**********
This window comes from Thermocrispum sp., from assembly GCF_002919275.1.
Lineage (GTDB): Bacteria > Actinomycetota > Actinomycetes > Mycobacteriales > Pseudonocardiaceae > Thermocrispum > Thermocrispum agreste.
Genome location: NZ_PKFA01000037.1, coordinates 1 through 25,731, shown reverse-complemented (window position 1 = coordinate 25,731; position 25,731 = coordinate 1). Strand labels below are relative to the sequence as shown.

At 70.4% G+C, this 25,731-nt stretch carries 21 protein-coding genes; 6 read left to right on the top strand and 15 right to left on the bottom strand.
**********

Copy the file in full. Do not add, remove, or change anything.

This window comes from Thermocrispum sp., from assembly GCF_002919275.1.
Lineage (GTDB): Bacteria > Actinomycetota > Actinomycetes > Mycobacteriales > Pseudonocardiaceae > Thermocrispum > Thermocrispum agreste.
Genome location: NZ_PKFA01000037.1, coordinates 1 through 25,731, shown reverse-complemented (window position 1 = coordinate 25,731; position 25,731 = coordinate 1). Strand labels below are relative to the sequence as shown.

At 70.4% G+C, this 25,731-nt stretch carries 21 protein-coding genes; 6 read left to right on the top strand and 15 right to left on the bottom strand.